From KCRW 10.27.2021 (short interview with LA Zoo’s Denise Verret and Gerry Hans)
From KPCC Larry Mantle Show 10.21.2021 (interview with Louis Sahagún and Gerry Hans)
From KNX talk radio 10.20.2021

Plus, we’ve posted another way to access the LA Times article for those who encounter the firewall.

Comments

31 Comments

  1. joe fronek

    Contain the zoo. Save the park.
    Joe Fronek

    Reply
  2. Jennifer Lim

    Right now, the city has not shown optimal management of the natural assets of Griffith Park, so why allow them to sink hundreds of millions of dollars more for expanding the zoo with amusement park features that do not contribute towards youth education and public health.
    Case in point is the LA Zoo itself, which only open from 10 am to 5 pm, claiming that the zoo animals go to bed at 4 pm. We can compare the LA Zoo operation with other public attractions such as the LA Arboretum, which opens from 8 am to 7 pm during the summer and has light shows during the fall and winter which generates additional revenue with visual entertainment for the whole family. If there is a gift shop or dining options at the zoo, they are entirely forgettable and do not draw in any visitors at Griffith Park. Another forgettable destination in the park is Travel Town, which mainly draws compliments because it is free.

    There are several bad ideas in the proposed LA Zoo expansion, such as:
    1) Building a Swiss chalet at Griffith Park when its highest peak is only 1821 feet, so there is no natural snow, whereas elsewhere Mount Baldy peak is over 10,000 feet and even Echo Mountain is 3205 feet high, which sees occasional snow during the winter months.
    2) Building an aerial cable car to transport the sedentary visitors the Swiss chalet at the top
    –> will only destroy the skyline and mar the natural beauty of Griffith Park, with no comparison to the Palm Springs Aerial Tramway which ascends 8516 feet over 2.5 miles (which has appreciable value as few Palm Springs visitors can ever accomplish that feat on their own two feet).
    3) hosting a safari park at Griffith Park (right next to downtown LA) — costly, increases traffic congestion and totally against the existing system of preserving the natural eco-system of the park’s current natural inhabitants.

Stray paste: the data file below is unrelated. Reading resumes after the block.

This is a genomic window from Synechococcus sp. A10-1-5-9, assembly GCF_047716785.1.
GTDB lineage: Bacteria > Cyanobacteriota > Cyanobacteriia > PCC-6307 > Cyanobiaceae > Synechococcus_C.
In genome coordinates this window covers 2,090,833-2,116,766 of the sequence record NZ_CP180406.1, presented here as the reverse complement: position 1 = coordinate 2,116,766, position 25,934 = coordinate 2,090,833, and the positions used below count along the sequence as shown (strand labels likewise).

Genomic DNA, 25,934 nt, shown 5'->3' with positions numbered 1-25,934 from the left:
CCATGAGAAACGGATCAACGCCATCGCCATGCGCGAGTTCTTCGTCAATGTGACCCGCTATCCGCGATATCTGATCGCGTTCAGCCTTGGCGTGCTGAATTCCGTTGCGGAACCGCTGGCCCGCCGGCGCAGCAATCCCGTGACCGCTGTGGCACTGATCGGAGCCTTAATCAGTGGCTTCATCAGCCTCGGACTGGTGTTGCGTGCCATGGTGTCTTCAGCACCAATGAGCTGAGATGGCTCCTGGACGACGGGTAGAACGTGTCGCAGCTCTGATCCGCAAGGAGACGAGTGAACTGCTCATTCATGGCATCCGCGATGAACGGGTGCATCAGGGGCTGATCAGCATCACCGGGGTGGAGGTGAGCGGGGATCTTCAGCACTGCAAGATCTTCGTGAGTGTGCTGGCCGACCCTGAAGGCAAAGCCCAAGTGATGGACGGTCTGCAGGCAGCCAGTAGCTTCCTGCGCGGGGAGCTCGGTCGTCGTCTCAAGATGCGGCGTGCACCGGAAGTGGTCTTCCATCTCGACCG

There are many things that they can do to generate revenue at the park or contribute to the public benefit, but destroying irreplaceable natural beauty by spending tons of money with no appreciable increase in community value is not the way do it.
    1) For example, they can build a Griffith Park Lodge with outdoor dining next to the horse stables at the north end. Tourists and locals can stay there for a weekend getaway. They can offer executive weekend packages for those who want to utilize the golf course and stay at the lodge.
    2) Another thing that they could do is to build some kind of free ground transport system between each key attraction or site at the park. So park visitors could visit the zoo or enjoy outdoor dining (cannot be mediocre as they can drive elsewhere) or visit the museum.
    3) They can build a nature center that holds classes (sustainable cooking, sustainable recycling, painting, etc.) and a gift shop for Griffith Park with creative ideas for soliciting donations for park upkeep.
    4) They can use some of the unused areas of the park to provide athletic field tracks or a nature obstacles course for youth attending under-resourced schools or schools which are lacking athletic facilities for physical education classes.